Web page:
But while Beruff's influence remains obvious and activists, no matter how impressively credentialed, have to wage a disparagingly uphill (not to mention expensive) battle just to ensure that our government and elected officials do what they should, their success demonstrates just how powerful the will of the people still is, despite the laments of so many disenfranchised citizens who say that big money and special interests have rendered democracy all but dead.
Elected officials serve at our pleasure, and while they may fear the backlash of politically-powerful players who show little mercy and demand complete loyalty for their financial support, they ultimately fear voter backlash more -- provided the citizens make it known that they are paying attention. I've always answered the argument that big-money is the greatest threat to our electoral process with the counter-argument that apathy is much more dangerous because that's what empowers the money in the first place.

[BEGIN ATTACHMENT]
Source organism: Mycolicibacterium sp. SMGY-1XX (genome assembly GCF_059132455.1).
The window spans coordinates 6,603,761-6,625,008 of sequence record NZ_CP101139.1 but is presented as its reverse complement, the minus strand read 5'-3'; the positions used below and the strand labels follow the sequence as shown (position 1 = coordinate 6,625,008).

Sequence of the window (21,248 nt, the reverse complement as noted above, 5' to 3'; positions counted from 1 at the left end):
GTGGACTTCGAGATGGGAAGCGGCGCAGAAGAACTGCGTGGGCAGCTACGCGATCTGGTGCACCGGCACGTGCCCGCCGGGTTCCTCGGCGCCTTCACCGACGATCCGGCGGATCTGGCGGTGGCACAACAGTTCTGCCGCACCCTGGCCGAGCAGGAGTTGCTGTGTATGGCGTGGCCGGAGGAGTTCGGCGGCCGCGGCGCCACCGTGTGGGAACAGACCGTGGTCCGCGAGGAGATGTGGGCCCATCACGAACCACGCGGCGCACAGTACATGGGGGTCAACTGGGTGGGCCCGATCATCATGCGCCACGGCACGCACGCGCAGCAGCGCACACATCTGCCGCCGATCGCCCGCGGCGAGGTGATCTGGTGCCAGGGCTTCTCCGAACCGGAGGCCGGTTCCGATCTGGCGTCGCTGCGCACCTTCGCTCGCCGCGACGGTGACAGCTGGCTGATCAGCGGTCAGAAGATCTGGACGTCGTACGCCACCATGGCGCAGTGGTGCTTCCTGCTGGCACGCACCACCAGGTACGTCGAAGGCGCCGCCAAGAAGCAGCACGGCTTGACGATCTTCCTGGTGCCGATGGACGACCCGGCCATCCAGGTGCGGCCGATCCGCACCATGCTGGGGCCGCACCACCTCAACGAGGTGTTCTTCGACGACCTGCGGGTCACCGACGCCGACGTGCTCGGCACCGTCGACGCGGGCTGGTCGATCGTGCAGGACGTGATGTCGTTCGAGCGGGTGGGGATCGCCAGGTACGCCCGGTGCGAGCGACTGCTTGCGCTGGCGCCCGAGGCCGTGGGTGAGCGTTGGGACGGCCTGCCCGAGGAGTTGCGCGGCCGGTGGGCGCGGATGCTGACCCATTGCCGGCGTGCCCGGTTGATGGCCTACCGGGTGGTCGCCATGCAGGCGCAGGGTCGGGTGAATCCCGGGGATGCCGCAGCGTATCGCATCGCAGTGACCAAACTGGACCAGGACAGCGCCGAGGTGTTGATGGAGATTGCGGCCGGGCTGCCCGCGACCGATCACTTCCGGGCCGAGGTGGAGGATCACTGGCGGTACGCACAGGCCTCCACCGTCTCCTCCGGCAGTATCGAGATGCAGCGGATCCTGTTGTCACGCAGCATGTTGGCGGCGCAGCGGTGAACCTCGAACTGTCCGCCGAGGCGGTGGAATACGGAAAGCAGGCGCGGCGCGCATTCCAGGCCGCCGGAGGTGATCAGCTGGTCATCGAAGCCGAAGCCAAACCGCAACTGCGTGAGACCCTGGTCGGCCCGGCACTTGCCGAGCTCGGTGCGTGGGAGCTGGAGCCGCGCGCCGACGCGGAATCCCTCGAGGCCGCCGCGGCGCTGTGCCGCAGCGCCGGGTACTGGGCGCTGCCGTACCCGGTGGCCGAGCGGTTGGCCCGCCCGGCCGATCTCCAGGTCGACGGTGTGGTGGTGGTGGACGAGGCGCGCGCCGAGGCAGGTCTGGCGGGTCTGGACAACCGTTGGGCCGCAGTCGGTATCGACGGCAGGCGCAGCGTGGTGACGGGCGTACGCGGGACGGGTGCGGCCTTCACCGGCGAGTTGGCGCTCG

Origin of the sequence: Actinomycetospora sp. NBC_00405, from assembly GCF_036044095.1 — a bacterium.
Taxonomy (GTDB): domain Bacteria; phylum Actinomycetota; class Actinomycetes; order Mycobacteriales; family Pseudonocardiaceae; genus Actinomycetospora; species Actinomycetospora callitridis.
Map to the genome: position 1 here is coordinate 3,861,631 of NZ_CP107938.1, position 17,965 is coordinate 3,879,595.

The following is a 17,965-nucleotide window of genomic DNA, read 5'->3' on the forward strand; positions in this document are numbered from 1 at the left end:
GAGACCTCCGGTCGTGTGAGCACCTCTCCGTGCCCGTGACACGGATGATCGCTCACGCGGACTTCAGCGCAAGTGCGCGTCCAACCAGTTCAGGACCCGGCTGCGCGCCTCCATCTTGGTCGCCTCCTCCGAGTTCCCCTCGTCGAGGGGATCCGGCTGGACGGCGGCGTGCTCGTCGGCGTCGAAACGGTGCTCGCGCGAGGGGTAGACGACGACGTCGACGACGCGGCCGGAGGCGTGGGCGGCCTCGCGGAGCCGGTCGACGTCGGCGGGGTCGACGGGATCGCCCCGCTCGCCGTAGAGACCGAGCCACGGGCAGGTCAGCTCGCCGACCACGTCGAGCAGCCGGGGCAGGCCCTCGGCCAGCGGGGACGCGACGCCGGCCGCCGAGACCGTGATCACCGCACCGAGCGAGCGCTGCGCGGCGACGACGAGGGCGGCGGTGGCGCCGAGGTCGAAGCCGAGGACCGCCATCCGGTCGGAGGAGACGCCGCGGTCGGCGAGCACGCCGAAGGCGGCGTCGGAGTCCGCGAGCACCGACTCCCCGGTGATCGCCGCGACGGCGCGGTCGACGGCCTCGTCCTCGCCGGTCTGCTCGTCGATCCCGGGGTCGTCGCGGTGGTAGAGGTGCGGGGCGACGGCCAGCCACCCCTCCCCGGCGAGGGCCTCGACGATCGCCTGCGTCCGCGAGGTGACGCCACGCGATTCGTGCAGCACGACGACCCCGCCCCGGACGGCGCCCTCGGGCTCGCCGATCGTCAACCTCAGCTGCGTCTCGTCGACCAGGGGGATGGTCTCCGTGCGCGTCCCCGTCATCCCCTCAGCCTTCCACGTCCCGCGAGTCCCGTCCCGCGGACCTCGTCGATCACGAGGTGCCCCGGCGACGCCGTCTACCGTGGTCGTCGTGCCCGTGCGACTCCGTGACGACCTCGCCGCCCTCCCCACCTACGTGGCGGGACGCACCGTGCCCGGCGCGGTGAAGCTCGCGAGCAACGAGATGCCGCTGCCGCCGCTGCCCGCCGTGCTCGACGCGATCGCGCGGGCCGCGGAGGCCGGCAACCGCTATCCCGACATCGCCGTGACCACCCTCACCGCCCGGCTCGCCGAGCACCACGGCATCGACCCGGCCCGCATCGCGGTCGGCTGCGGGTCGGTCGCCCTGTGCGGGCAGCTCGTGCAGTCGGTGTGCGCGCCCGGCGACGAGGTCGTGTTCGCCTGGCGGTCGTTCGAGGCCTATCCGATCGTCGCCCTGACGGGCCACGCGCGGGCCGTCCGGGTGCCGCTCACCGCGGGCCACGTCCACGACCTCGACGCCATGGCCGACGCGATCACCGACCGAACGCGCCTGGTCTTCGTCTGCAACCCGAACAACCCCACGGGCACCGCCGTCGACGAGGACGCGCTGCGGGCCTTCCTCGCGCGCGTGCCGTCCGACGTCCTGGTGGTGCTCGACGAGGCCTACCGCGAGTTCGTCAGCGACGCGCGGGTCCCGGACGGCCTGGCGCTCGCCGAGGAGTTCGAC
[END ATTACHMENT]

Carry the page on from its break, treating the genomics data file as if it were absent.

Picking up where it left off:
Bombarding voters with slick ads and cheap-shot attack campaigns only works when the voters aren't paying much attention. If the citizens know that one of their elected officials is a stooge for developers or some other special interest, all the ads to the contrary arenðt going to change that impression. If they don't know who their elected officials even are, however, and have no idea which way they voted on key issues but still show up to vote as many of them do, that money can go a long, long way.